They are indeed amazing movies. But there’s so much more to films embodying Berlin than these big-budget classics. Here’s an alternative list to what you could be watching to deepen your love and understanding for our beloved city. Get cozy and… “lights, camera, action!”
Shot in Berlin in Weimer-era years with almost no budget and a very modest cast of amateur actors, People on Sunday (Menschen am Sonntag) is sunlit and evokes a sense of calm, purity, and innocence, giving a rare glimpse on life in Berlin in the 1930s. A unique hybrid of documentary and fictional storytelling, this silent film is about five people – a cheery taxi driver, a charming record salesgirl, a traveling wine merchant, a very chic actress, and, finally, a model – enjoying a weekend out in the city. Produced by a group of young German filmmakers (years before they left for Hollywood and became famous), noir masters Robert Siodmak and Edgar G. Ulmer and future Oscar winners Billy Wilder and Fred Zinnemann, this once-in-a-lifetime collaboration greatly influenced generations of filmmakers around the world.
Devastated by WWII, bomb-shattered Berlin can be witnessed in this movie. Filmed in the summer of 1947, Roberto Rossellini’s Germany Year Zero is an objective and faithful portrait of the city, “an ethical initiative—a way of saying that people were important, occasioned by a war that made many of them voiceless, faceless, and nameless victims.” It’s about a motherless boy named Edmund Koehler, who struggles to help support his family and mostly left unsupervised, which gets him mixed up with bad influences. It’s a very daring movie, a brutal portrait of war and fascism consequences.
Curious about what shook Berlin and shaped its contemporary culture back in the 1980s? Christiane F. – We Children from Bahnhof Zoo (Christiane F. – Wir Kinder vom Bahnhof Zoo) is a movie for you, even though this is probably the saddest motion picture you’d ever see. Directed by Uli Edel and based on a true story, this film captures a dark side of Berlin and clearly represents a spiritual and cultural aspect of the city that exists to this day. Christiane F. is a heartbreaking and soul-shaking story about a young girl’s addiction and subsequent prostitution to enable it. With a soundtrack by Bowie, it became a cult film that shocked international audiences. Amazingly, the protagonist of this film, even though once a heavy and relapsing addict, Christiane Felscherinow, is still alive and lives in Berlin. She wrote a memoir “Christiane F - My Second Life” and started a foundation, which works to stop stigmatization against addicts.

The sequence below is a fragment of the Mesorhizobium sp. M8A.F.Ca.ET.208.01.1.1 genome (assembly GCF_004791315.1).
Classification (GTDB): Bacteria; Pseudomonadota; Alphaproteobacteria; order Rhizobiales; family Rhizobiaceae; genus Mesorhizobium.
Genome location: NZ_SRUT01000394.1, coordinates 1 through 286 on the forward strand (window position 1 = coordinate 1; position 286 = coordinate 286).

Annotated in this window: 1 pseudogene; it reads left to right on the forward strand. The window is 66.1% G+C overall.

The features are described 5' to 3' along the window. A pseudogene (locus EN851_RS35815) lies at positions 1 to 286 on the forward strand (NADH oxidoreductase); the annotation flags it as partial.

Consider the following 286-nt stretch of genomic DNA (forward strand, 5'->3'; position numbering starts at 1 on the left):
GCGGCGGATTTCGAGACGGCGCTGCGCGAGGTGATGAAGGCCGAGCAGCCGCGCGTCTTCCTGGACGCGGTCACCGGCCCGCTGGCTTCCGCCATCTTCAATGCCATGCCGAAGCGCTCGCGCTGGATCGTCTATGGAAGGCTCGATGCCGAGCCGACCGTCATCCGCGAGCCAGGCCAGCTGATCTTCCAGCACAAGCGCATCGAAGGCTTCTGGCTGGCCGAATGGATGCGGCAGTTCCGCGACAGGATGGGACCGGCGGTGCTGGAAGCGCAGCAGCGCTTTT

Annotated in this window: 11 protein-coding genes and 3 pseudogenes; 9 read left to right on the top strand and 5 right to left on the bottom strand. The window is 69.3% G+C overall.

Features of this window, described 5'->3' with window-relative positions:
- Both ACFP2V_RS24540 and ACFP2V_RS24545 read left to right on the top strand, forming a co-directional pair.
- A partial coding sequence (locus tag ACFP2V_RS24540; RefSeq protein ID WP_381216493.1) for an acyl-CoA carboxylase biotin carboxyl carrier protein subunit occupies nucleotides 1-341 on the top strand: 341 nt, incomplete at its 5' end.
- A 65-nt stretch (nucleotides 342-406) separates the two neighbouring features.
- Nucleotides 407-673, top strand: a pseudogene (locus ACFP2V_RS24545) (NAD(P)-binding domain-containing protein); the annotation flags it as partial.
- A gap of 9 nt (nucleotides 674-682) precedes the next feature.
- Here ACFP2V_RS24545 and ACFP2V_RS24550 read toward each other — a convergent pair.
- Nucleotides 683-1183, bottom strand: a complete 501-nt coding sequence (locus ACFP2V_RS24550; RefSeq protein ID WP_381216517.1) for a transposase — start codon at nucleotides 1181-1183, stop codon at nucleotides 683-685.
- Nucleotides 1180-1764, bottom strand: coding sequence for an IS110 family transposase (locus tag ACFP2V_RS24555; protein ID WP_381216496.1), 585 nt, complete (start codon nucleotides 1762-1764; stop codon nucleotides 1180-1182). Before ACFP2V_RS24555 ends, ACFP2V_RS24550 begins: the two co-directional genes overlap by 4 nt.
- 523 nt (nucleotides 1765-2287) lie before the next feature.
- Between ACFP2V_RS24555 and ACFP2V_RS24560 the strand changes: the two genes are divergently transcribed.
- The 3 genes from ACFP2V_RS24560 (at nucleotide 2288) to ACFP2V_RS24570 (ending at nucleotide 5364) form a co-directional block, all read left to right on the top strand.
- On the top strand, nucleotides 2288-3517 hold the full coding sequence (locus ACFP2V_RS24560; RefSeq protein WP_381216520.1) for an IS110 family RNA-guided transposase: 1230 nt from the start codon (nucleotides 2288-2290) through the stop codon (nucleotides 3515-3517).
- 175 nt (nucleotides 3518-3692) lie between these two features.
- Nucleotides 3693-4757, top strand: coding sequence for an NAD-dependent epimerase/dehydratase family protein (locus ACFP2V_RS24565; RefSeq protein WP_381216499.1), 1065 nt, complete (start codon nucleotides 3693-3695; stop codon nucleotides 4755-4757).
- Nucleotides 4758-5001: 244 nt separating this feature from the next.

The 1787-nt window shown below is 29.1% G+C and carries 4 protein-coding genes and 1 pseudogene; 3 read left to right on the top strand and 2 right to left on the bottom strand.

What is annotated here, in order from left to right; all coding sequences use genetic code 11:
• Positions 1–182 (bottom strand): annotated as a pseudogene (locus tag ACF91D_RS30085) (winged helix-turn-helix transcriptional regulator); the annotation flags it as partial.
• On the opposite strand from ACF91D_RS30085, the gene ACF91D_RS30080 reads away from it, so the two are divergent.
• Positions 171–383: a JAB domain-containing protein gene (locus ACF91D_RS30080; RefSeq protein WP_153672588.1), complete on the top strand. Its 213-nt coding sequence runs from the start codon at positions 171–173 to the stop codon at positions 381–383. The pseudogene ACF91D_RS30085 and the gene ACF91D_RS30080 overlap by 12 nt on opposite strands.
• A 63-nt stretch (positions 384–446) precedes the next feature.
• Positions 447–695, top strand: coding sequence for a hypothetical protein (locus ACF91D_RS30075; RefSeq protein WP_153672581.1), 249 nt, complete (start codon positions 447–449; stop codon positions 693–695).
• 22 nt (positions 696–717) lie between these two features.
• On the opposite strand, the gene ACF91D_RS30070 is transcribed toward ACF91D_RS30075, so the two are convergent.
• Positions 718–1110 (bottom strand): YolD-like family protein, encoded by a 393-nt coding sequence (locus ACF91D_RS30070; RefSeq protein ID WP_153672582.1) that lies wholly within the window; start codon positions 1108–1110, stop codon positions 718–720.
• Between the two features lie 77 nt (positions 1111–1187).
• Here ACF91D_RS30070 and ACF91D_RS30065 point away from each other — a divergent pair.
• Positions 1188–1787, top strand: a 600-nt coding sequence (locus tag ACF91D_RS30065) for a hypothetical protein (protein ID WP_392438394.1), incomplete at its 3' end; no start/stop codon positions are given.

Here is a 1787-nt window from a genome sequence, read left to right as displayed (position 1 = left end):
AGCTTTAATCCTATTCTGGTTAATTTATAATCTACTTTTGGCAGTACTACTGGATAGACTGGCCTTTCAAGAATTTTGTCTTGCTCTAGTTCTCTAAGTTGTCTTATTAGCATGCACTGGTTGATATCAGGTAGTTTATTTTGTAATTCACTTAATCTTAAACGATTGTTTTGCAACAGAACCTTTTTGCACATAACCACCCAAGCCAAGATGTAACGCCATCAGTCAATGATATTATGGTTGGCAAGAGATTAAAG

For other type of addicts, that is music addicts and music historians, B-Movie is a must-see. Featuring notorious figures of the time like Blixa Bargeld and Nick Cave, B-Movie leaves you feeling nostalgic for a city that could only exist then – the creativity, the art and the attitudes that emerged from the pain of a divided city. Mark Reeder narrates the story, which features music from Westbam, Einstürzende Neubauten, Joy Division, Die Toten Hosen, Nena, Sex Pistols and many others.
Another pick for music lovers is Geniale Dilletanten – No Wave, directed by Christoph Dreher in 2009. It’s a documentary about the experimental music subculture, showcasing artists and bands, like Einstürzende Neubauten, Bad Seeds, Malaria! and a film director Jim Jarmusch. Geniale Dilletanten has become a synonym for a brief era of artistic upheaval in Germany and brought Berlin a fame for its alternative art scene, which to this day lives in its after-form and inspires new cross-genre experimentation.
What makes our last film on the list special is that it’s been shot in a single continuous take from about 4:30 am to 7:00 am on 27th of April 2014 in Kreuzberg and Mitte neighborhoods. The script consisted of 12 pages, with most of the dialogue being improvised. We also love the music composed by Nils Frahm. Victoria follows its title character, a young woman from Madrid, over two fateful hours after she befriends a band of petty criminals whom she meets in a dance club. For all Run Lola Run fans, this is a movie to see, as it gives you a similar blood-pumping excitement living with the characters throughout the night (and a perfect lockdown movie, if you’re missing out on some Berlin-style action).